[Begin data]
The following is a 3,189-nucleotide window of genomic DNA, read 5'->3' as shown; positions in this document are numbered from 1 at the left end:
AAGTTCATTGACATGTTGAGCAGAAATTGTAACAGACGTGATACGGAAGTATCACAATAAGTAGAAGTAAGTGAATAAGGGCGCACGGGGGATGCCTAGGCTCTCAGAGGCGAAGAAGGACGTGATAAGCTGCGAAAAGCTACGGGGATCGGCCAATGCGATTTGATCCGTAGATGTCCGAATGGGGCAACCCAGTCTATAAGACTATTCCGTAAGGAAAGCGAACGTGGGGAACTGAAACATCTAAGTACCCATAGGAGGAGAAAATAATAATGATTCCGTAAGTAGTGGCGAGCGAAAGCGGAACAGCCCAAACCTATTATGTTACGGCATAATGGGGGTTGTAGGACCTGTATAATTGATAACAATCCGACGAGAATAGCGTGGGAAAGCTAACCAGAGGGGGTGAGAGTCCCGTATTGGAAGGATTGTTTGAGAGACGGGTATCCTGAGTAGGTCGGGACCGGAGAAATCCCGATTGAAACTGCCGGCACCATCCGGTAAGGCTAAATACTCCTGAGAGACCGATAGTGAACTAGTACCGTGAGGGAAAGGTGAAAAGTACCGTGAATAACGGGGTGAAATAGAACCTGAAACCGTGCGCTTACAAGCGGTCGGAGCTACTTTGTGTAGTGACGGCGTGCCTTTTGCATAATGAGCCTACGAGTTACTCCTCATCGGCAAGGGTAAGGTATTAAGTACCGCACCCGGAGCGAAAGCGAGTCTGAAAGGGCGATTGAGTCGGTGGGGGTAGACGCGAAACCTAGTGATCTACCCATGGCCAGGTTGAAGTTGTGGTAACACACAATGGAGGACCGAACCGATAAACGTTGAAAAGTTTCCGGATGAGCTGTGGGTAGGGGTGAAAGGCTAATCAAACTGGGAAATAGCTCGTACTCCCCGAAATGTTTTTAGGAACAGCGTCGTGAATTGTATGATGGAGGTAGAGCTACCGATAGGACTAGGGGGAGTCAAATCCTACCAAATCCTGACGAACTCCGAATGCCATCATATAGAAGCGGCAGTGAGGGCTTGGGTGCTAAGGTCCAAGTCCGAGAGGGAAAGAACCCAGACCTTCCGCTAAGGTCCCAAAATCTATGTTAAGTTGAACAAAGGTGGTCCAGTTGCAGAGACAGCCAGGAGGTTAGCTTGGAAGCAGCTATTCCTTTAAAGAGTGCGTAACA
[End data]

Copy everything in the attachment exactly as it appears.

The following is a 3,189-nucleotide window of genomic DNA, read 5'->3' as shown; positions in this document are numbered from 1 at the left end:
AAGTTCATTGACATGTTGAGCAGAAATTGTAACAGACGTGATACGGAAGTATCACAATAAGTAGAAGTAAGTGAATAAGGGCGCACGGGGGATGCCTAGGCTCTCAGAGGCGAAGAAGGACGTGATAAGCTGCGAAAAGCTACGGGGATCGGCCAATGCGATTTGATCCGTAGATGTCCGAATGGGGCAACCCAGTCTATAAGACTATTCCGTAAGGAAAGCGAACGTGGGGAACTGAAACATCTAAGTACCCATAGGAGGAGAAAATAATAATGATTCCGTAAGTAGTGGCGAGCGAAAGCGGAACAGCCCAAACCTATTATGTTACGGCATAATGGGGGTTGTAGGACCTGTATAATTGATAACAATCCGACGAGAATAGCGTGGGAAAGCTAACCAGAGGGGGTGAGAGTCCCGTATTGGAAGGATTGTTTGAGAGACGGGTATCCTGAGTAGGTCGGGACCGGAGAAATCCCGATTGAAACTGCCGGCACCATCCGGTAAGGCTAAATACTCCTGAGAGACCGATAGTGAACTAGTACCGTGAGGGAAAGGTGAAAAGTACCGTGAATAACGGGGTGAAATAGAACCTGAAACCGTGCGCTTACAAGCGGTCGGAGCTACTTTGTGTAGTGACGGCGTGCCTTTTGCATAATGAGCCTACGAGTTACTCCTCATCGGCAAGGGTAAGGTATTAAGTACCGCACCCGGAGCGAAAGCGAGTCTGAAAGGGCGATTGAGTCGGTGGGGGTAGACGCGAAACCTAGTGATCTACCCATGGCCAGGTTGAAGTTGTGGTAACACACAATGGAGGACCGAACCGATAAACGTTGAAAAGTTTCCGGATGAGCTGTGGGTAGGGGTGAAAGGCTAATCAAACTGGGAAATAGCTCGTACTCCCCGAAATGTTTTTAGGAACAGCGTCGTGAATTGTATGATGGAGGTAGAGCTACCGATAGGACTAGGGGGAGTCAAATCCTACCAAATCCTGACGAACTCCGAATGCCATCATATAGAAGCGGCAGTGAGGGCTTGGGTGCTAAGGTCCAAGTCCGAGAGGGAAAGAACCCAGACCTTCCGCTAAGGTCCCAAAATCTATGTTAAGTTGAACAAAGGTGGTCCAGTTGCAGAGACAGCCAGGAGGTTAGCTTGGAAGCAGCTATTCCTTTAAAGAGTGCGTAACA